AH: For this story, I feel that it was essential to use North Carolina as the setting and I found it extremely helpful to include the cities, landmarks, and places around me as scenery for the novel. North Carolina is not only my home, but my true love when it comes to places I’ve seen in this world and I have done a good deal of traveling. Our state is more diverse than most folks would know, especially here in the Triangle area (Raleigh-Durham-Chapel Hill) and we have the best beaches (Outer Banks, or OBX) and mountains in the west.
Dorothy Dreyer and We-Do-Write
Gladly. I’m a pretty typical, 40-something guy. Live in the Raleigh, NC area with my wife of 20 years and three wonderful kids (well, they’re wonderful *most* of the time). I enjoy the outdoors in NC, (beaches, mountains), camping, running, and being involved in my kids lives. My day job is in real estate financing and I also do some real estate buying on the side. Went to university at UNC-Chapel Hill and did a fair amount of writing then and after college (nothing published).
How long have you been writing?
I’ve been seriously writing since about 2002, when the idea for my first novel “Shades of Gray” got stuck inside my brain and I found that the only way I could get it out was to write it down.
Tell us about SHADES OF GRAY. What’s the story about?
My novel is a thriller that is revolves around the life of single father and travel agency owner who finds himself in a very bad financial bind when his daughter is diagnosed with a rare kidney disease, and his formerly thriving business is ravaged by the effects of 9/11 on his industry. He teams up with a client of the business that is a drug dealer, and a single mom, and together they form a partnership to smuggle drugs aboard cruise ships. The story is mostly set in the Raleigh/Durham NC area with brief stops in Mexico and St. Thomas, V.I.
How did the idea of the story come to you?
I was a travel agency owner myself for most of the 1990′s and one of my staff alerted me to a client that she suspected was doing something illegal during her travels. This client was later found murdered in her burned down home and thus our suspicions about her appeared to be true as the incident was reported by the police as drug-related. After this event (and the downfall of my business post 9/11), I began to think about the age old question of “How far would one go to save their company?”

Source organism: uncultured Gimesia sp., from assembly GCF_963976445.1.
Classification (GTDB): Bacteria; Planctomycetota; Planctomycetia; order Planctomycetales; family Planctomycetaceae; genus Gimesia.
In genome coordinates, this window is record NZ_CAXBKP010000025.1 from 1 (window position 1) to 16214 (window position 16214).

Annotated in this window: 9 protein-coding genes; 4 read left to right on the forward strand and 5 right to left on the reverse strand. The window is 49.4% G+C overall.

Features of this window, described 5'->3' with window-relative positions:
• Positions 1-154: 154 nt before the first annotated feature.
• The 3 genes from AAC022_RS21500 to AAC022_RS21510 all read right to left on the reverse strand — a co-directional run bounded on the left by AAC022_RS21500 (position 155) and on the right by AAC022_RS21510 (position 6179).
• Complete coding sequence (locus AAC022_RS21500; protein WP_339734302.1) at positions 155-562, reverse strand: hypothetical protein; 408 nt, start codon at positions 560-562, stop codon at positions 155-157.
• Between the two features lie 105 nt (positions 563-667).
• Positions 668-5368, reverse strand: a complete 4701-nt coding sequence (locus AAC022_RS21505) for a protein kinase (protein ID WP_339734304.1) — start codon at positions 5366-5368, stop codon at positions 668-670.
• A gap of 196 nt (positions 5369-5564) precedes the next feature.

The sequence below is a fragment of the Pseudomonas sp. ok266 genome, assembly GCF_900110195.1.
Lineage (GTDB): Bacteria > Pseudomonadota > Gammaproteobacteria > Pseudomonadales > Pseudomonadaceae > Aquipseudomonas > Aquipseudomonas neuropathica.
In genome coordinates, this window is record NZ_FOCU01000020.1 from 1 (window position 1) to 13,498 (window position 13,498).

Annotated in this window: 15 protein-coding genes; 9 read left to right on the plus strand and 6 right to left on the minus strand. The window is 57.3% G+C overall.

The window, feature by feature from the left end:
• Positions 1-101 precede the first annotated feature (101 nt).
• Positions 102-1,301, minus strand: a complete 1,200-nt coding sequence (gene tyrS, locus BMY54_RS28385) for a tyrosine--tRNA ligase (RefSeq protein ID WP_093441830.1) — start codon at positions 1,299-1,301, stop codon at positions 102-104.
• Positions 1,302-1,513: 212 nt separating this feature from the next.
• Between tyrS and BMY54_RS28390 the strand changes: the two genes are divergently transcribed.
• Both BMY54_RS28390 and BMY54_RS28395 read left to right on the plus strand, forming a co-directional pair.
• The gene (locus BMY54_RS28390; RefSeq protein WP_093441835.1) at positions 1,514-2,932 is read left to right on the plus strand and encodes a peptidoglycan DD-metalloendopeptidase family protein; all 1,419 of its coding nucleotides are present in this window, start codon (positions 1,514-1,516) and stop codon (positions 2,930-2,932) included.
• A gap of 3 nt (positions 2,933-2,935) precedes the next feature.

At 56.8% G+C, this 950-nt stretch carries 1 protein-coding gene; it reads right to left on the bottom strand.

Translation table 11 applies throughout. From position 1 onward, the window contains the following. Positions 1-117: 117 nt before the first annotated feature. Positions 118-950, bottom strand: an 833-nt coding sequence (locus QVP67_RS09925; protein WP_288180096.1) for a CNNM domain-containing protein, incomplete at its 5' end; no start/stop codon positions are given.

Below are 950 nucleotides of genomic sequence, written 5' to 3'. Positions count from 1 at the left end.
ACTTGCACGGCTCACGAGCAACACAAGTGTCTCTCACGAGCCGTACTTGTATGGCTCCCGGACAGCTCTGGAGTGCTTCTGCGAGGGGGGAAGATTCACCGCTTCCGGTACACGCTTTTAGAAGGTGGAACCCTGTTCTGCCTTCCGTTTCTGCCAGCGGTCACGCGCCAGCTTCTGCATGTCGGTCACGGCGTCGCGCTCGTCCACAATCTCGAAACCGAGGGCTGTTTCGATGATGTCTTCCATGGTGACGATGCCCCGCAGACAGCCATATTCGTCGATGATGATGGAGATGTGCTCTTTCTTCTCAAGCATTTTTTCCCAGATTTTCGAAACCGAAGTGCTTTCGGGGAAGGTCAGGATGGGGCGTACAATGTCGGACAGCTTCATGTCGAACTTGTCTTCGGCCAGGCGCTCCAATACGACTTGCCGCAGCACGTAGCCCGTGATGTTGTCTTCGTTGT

Wow, interesting. What’s the hardest part of writing for you?
Re-writing. No doubt about it. I truly enjoyed laying out the story for “Shades of Gray”. It was fun to develop the characters and put them in difficult situations. I enjoyed the sculpting of the plot and finding interesting ways to reveal clues and provide foreshadowing as to what would be coming about at the end. But the re-writing, OMG! That has been tedious. I read an author who described the process of creating a novel not as “writing” but as “re-writing”. Boy this is so true. It takes a lot of time and energy to re-write. It has been valuable in that I can see now where the novel is much improved over its earlier forms.
Let’s get to know you on a deeper level. What do you absolutely have to have nearby when writing?
I need the following when writing – Coffee and sodas, lots of caffiene. If it is after five o’clock, then I need a glass of red wine. I must have absolute silence, so no music. And I must have my handy, dandy notepad with my thoughts and my outline at the ready.
If you could have any super power, what would it be?
No doubt about it, flying like Superman.
Here’s the part where you thank the people who are supporting you. Let’s hear your shout outs.
I truly owe the most incredible debt of gratitude to my best friend, my wife. She has been through so much with me and remains the most honest, caring, and loving person I’ve ever met. To have her in my life has made writing possible and has made me the luckiest person I know.